Eight years ago I was lucky enough to see Elan Lee speak at the ETech conference on the topic of ‘Designing Magnets: Connecting with Audiences in the Wired Age’. Elan focused on the techniques he was experimenting with and applying to attracting and repelling audience attention in the ARG world. I wrote up some notes at the time, as did Cory Doctorow, but essentially Elan’s talk described ways to draw people towards and away from the story elements, real world activities and experiences that you’re designing for them. Elan’s talk was really exciting, stayed with me and we ended up working together on a development project which I commissioned.

360 and VR has the same level of hype and opportunity attached to it as ARG’s did back then. What makes them similar is the offer of both the strength and depth of engagement with audiences/viewers. We recently covered in another post how we’re thinking about this process now as being more about creating and holding attention rather than jumping straight to necessarily generating an empathy response.

In 360/VR the viewer is able to look around and experience the virtual world in a similar way to the way they experience their own real world. This agency is creatively a great opportunity in so many ways as viewers are likely to be more immersed in the story and combined with sound design they experience an intense visual and audio sensation, with a correspondingly intense emotional and engagement response.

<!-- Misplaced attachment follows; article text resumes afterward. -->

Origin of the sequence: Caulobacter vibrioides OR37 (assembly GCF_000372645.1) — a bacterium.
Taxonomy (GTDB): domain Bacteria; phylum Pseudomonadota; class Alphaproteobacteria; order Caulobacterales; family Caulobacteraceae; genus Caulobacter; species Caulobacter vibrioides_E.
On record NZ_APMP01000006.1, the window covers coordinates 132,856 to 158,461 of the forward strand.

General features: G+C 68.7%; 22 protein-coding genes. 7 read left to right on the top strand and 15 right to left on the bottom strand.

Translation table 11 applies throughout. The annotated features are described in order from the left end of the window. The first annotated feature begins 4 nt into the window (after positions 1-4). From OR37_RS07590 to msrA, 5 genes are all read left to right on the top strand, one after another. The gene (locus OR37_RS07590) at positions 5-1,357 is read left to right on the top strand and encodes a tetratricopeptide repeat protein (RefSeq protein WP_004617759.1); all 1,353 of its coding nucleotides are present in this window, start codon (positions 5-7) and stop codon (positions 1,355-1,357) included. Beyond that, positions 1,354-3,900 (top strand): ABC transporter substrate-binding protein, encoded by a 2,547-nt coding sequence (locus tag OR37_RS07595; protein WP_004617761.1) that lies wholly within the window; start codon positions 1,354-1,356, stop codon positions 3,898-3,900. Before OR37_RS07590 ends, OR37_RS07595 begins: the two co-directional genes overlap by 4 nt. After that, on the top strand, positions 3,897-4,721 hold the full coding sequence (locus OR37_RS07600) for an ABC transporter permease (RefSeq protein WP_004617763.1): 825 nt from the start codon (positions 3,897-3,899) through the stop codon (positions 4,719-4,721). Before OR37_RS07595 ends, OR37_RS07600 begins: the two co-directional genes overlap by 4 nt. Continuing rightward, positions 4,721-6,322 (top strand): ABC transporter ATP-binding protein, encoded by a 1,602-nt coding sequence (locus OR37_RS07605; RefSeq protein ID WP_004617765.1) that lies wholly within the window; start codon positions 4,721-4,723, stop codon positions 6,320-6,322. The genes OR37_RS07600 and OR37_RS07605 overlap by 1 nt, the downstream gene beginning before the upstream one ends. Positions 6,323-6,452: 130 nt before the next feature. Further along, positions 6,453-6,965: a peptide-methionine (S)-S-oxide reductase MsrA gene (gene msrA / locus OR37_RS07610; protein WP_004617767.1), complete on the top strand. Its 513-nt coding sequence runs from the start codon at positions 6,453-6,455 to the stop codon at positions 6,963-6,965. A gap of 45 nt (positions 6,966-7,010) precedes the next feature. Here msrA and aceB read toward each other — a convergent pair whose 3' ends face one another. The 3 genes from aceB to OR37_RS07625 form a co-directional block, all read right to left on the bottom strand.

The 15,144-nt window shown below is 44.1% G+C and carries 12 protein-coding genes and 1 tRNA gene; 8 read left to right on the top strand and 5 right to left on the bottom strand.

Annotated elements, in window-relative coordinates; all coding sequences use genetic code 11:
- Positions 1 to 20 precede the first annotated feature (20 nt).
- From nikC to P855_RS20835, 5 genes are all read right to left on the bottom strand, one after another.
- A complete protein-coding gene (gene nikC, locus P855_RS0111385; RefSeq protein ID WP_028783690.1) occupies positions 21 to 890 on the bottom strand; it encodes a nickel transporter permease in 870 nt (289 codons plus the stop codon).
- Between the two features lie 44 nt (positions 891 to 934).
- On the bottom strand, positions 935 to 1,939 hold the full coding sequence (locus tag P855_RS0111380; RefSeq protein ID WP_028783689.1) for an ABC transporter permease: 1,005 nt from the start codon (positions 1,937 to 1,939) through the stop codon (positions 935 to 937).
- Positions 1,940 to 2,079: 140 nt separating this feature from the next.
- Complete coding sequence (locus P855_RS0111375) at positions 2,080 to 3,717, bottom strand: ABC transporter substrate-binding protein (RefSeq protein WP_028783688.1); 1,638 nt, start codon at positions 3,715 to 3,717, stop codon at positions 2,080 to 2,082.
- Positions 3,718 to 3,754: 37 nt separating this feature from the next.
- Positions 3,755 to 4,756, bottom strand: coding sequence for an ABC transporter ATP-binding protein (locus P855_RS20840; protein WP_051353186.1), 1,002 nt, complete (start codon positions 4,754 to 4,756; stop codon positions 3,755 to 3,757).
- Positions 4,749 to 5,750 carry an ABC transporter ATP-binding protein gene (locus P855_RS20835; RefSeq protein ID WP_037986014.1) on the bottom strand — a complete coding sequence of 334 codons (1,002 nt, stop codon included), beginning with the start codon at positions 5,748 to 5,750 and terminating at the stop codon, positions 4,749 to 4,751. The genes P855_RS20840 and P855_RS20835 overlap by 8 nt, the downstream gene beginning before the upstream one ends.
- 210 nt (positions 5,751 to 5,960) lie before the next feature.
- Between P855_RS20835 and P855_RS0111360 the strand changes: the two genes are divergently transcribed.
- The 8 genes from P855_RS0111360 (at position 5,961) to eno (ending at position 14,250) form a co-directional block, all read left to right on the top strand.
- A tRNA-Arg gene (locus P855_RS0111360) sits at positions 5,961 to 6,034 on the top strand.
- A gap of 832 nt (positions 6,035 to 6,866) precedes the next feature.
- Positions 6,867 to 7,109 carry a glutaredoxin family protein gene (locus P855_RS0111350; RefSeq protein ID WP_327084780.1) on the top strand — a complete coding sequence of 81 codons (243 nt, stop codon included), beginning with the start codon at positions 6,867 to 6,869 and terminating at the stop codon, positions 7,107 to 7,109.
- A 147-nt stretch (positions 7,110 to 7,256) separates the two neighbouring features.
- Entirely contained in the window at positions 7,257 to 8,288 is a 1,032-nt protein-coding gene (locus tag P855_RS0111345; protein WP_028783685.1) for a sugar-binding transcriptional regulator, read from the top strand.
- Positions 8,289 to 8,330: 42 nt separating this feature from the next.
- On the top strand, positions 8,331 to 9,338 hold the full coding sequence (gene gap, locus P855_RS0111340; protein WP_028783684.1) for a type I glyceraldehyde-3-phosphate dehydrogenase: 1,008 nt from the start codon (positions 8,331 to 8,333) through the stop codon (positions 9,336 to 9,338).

There is a great concern in some quarters about what happens if the VR viewer looks the wrong way, and misses a particular nugget of action. Will the story fail? Will it make sense? How do we guarantee that the viewer will be looking where we want them to? The answer is that we can’t guarantee that they might look the ‘wrong’ way.

We know from second screen research that when people say they are watching TV they are in fact doing a whole range of other things at the same time. An awful lot of time and money is being invested in making sure that those valuable eyeballs are swiveled in the right direction when the ads come on.

We believe that the trick is in not thinking of viewer attention as ‘right way or wrong way’. As filmmakers we can only guide them in the same way that Elan talked about designing magnets to push and pull people towards and away from amazing and memorable experiences. Within our ‘Echo Chamber’ drama, all the nuances and subtleties of direction, staging, mise en scène, dialogue, acting, sound and production design should combine into a jigsaw of pieces that can fit together in enough varied ways to give a compelling narrative and theme.

Both narrative and theme will work together to deliver the experience we’re designing, but in fact if viewers miss some or even all of those cues, they will still take away an experience that succeeds to thematically reach them, even if they choose to take another story route than then one we intend.